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Posted: April 24, 2009

Keeping Seniors Healthy

Even With Life's Many Pressures, Depression Not Normal Part of Aging

Q. I see how my dad just mopes around at times, acting sort of depressed, and it makes me wonder whether depression is just a “normal” part of aging?

A. There are a lot of problems to face as you get older. There are losses of all kinds that can get you down. And feeling blue for a while is a normal part of living at any age.

But unrelenting depression is not normal. If your dad feels this way, you should seek medical attention for him. Most people get better if they treat their depression.

There are many causes of depression. Some of them are the natural consequences of being older: a health crisis or death, the loss of physical or mental capacities, or just being a stressed-out caregiver.

Seniors usually rebound from a period of sadness. However, if your loved one is suffering from “clinical depression” and don’t get them help, their symptoms might last months, or even years.

The following are common signs of depression. If you spot several of these, and they last for more than two weeks, get treatment: anxiety, fatigue, loss of interest or pleasure, sleep problems, eating too much or too little, abnormal crying, aches that can’t be treated successfully, diminished concentration or memory, irritability, thoughts of death or suicide, and feelings of despair, guilt and being worthless.

Depression is a serious illness. It can lead to suicide. Don’t waste time; find help.

Start with your loved one’s doctor. The doctor should check to see if the depression could be caused by a health problem (such as hypothyroidism or vitamin B12 deficiency) or a medicine your loved one is taking.

After a complete exam, the doctor may suggest that you and your loved one talk to a social worker, mental health counselor, psychologist, or psychiatrist. Doctors specially trained to treat depression in older people are called “geriatric psychiatrists.”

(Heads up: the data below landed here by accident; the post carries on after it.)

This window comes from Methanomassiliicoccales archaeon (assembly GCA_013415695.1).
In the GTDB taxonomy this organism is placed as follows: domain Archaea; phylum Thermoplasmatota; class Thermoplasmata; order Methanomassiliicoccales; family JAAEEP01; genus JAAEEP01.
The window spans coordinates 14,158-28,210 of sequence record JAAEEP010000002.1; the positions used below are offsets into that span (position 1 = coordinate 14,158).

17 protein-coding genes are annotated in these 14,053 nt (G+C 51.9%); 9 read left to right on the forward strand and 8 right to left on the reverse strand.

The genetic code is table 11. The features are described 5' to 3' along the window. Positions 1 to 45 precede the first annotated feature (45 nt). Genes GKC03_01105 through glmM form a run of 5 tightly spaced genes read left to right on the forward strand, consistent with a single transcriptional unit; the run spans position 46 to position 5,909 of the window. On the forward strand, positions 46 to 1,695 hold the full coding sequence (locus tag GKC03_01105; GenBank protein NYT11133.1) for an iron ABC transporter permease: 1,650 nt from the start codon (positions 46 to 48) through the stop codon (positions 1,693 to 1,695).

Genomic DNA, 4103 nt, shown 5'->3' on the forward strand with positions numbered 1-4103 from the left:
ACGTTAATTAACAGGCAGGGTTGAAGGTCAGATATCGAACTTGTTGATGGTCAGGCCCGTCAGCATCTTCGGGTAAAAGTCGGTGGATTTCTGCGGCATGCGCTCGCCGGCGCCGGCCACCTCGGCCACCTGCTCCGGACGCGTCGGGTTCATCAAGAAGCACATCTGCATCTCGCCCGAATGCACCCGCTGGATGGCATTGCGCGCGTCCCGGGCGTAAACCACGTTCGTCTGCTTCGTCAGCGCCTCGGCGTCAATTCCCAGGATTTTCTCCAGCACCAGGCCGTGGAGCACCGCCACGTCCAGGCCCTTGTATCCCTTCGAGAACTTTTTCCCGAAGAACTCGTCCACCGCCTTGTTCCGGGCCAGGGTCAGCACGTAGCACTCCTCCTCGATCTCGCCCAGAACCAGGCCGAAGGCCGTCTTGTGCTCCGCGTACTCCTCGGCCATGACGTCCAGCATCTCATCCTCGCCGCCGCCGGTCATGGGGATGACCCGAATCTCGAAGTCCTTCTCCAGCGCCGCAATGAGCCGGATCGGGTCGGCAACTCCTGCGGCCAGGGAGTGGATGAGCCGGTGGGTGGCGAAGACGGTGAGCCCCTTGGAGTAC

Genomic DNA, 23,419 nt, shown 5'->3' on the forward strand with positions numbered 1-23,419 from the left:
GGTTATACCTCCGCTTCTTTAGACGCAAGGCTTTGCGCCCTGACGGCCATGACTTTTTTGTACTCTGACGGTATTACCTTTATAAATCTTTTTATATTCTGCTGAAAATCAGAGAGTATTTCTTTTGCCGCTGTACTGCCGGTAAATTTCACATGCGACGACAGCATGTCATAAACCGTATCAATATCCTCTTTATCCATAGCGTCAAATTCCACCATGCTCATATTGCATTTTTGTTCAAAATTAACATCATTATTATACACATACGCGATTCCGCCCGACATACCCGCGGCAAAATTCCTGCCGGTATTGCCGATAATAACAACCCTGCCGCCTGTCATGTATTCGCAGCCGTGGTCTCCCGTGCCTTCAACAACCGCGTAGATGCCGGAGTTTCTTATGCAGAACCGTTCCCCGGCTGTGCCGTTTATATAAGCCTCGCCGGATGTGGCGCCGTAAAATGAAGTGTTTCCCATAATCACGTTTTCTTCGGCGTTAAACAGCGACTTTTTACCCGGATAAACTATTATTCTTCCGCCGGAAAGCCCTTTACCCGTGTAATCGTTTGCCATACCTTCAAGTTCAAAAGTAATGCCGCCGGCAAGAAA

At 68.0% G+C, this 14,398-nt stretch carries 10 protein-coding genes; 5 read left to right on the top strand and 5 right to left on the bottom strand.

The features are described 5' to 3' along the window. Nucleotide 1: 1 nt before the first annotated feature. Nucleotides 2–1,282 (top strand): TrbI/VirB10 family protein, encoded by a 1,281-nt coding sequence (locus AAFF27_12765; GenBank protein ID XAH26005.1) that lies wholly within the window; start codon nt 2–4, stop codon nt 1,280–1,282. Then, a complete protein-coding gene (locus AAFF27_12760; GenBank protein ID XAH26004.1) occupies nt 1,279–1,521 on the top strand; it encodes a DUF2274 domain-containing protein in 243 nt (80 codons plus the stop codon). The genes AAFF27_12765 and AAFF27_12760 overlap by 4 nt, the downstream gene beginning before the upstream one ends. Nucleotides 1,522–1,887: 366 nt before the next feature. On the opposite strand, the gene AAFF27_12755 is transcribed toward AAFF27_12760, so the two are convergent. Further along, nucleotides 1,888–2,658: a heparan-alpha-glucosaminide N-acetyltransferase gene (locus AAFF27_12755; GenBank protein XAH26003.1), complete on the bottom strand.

Support groups can provide new coping skills or social support, if your loved one is dealing with a major life change. A doctor might suggest that they go to a local senior center, volunteer service, or nutrition program. Several kinds of talk therapies also work well.

Antidepressant drugs can help. These medications can improve your mood, sleep, appetite, and concentration.

Also, electroconvulsive therapy (ECT) is an option. It may be recommended when medicines can’t be tolerated or when a quick response is needed.

So, what can be done to lower the risk of depression?

Nurture your family ties and friendships; they are lifelines for you and the loved one you’re caring for. Hobbies keep a mind and body active. Exercise is a mood-elevator. Eat a balanced diet. Get outdoors to absorb sunlight and breathe fresh air. Take naps.

Remember, with treatment, most people will find positive thoughts gradually replacing negative thoughts. And you can aid this process by helping your loved one catch himself when he is dwelling on the negative and urge that he shift gears to sunnier thoughts.

Fred Cicetti is a freelance writer who specializes in health. He has been writing professionally since 1963. Before he began freelancing, he was a reporter and columnist for three daily newspapers in New Jersey. He has written two published novels: Saltwater Taffy, and Local Angles. You can send your health-related questions to Fred at

© 2009 Pederson Publishing, Inc. All Rights Reserved.
Commercial use, redistribution or other forms of reuse of this information is strictly prohibited without the prior written permission of Pederson Publishing.
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